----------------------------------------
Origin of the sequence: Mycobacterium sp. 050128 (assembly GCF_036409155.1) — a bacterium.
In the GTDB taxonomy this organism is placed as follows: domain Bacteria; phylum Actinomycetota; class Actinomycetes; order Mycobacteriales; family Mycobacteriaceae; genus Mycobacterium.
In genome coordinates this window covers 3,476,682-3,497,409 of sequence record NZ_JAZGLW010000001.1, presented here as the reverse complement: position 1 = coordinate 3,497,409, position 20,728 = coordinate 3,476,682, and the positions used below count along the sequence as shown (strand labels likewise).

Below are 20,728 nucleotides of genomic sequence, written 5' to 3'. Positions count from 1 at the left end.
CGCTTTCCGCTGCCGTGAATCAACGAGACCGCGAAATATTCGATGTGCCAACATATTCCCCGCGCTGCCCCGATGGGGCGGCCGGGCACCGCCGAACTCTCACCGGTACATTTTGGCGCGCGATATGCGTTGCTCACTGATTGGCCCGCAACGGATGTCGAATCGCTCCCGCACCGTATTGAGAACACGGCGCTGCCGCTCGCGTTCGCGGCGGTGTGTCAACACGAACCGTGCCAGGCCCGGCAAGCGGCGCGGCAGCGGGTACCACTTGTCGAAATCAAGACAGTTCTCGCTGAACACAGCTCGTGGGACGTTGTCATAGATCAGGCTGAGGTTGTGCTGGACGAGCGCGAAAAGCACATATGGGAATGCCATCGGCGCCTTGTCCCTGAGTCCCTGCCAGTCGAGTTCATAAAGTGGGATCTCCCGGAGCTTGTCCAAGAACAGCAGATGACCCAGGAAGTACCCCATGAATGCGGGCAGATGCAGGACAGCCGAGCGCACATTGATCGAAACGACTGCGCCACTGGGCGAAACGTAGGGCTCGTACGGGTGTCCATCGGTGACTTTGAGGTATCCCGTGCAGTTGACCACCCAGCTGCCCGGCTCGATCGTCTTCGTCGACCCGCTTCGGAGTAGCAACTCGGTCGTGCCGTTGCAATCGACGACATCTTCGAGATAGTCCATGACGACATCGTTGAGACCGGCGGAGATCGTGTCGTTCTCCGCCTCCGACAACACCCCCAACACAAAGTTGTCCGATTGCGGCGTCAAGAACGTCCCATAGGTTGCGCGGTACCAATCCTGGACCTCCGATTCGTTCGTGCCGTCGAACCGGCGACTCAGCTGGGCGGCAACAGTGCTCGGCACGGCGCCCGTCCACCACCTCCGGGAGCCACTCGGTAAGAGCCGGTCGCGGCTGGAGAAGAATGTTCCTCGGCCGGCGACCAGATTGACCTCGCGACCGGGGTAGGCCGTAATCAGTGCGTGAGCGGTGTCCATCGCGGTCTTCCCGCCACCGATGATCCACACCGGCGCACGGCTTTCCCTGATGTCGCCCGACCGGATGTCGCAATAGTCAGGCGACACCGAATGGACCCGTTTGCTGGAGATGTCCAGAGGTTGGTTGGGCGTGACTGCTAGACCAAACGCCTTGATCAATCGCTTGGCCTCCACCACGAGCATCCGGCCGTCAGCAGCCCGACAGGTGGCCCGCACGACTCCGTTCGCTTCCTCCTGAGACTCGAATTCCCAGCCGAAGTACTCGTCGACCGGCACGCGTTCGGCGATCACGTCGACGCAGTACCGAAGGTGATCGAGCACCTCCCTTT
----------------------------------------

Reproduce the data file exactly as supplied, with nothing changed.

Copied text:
Origin of the sequence: Mycobacterium sp. 050128 (assembly GCF_036409155.1) — a bacterium.
In the GTDB taxonomy this organism is placed as follows: domain Bacteria; phylum Actinomycetota; class Actinomycetes; order Mycobacteriales; family Mycobacteriaceae; genus Mycobacterium.
In genome coordinates this window covers 3,476,682-3,497,409 of sequence record NZ_JAZGLW010000001.1, presented here as the reverse complement: position 1 = coordinate 3,497,409, position 20,728 = coordinate 3,476,682, and the positions used below count along the sequence as shown (strand labels likewise).

Below are 20,728 nucleotides of genomic sequence, written 5' to 3'. Positions count from 1 at the left end.
CGCTTTCCGCTGCCGTGAATCAACGAGACCGCGAAATATTCGATGTGCCAACATATTCCCCGCGCTGCCCCGATGGGGCGGCCGGGCACCGCCGAACTCTCACCGGTACATTTTGGCGCGCGATATGCGTTGCTCACTGATTGGCCCGCAACGGATGTCGAATCGCTCCCGCACCGTATTGAGAACACGGCGCTGCCGCTCGCGTTCGCGGCGGTGTGTCAACACGAACCGTGCCAGGCCCGGCAAGCGGCGCGGCAGCGGGTACCACTTGTCGAAATCAAGACAGTTCTCGCTGAACACAGCTCGTGGGACGTTGTCATAGATCAGGCTGAGGTTGTGCTGGACGAGCGCGAAAAGCACATATGGGAATGCCATCGGCGCCTTGTCCCTGAGTCCCTGCCAGTCGAGTTCATAAAGTGGGATCTCCCGGAGCTTGTCCAAGAACAGCAGATGACCCAGGAAGTACCCCATGAATGCGGGCAGATGCAGGACAGCCGAGCGCACATTGATCGAAACGACTGCGCCACTGGGCGAAACGTAGGGCTCGTACGGGTGTCCATCGGTGACTTTGAGGTATCCCGTGCAGTTGACCACCCAGCTGCCCGGCTCGATCGTCTTCGTCGACCCGCTTCGGAGTAGCAACTCGGTCGTGCCGTTGCAATCGACGACATCTTCGAGATAGTCCATGACGACATCGTTGAGACCGGCGGAGATCGTGTCGTTCTCCGCCTCCGACAACACCCCCAACACAAAGTTGTCCGATTGCGGCGTCAAGAACGTCCCATAGGTTGCGCGGTACCAATCCTGGACCTCCGATTCGTTCGTGCCGTCGAACCGGCGACTCAGCTGGGCGGCAACAGTGCTCGGCACGGCGCCCGTCCACCACCTCCGGGAGCCACTCGGTAAGAGCCGGTCGCGGCTGGAGAAGAATGTTCCTCGGCCGGCGACCAGATTGACCTCGCGACCGGGGTAGGCCGTAATCAGTGCGTGAGCGGTGTCCATCGCGGTCTTCCCGCCACCGATGATCCACACCGGCGCACGGCTTTCCCTGATGTCGCCCGACCGGATGTCGCAATAGTCAGGCGACACCGAATGGACCCGTTTGCTGGAGATGTCCAGAGGTTGGTTGGGCGTGACTGCTAGACCAAACGCCTTGATCAATCGCTTGGCCTCCACCACGAGCATCCGGCCGTCAGCAGCCCGACAGGTGGCCCGCACGACTCCGTTCGCTTCCTCCTGAGACTCGAATTCCCAGCCGAAGTACTCGTCGACCGGCACGCGTTCGGCGATCACGTCGACGCAGTACCGAAGGTGATCGAGCACCTCCCTTT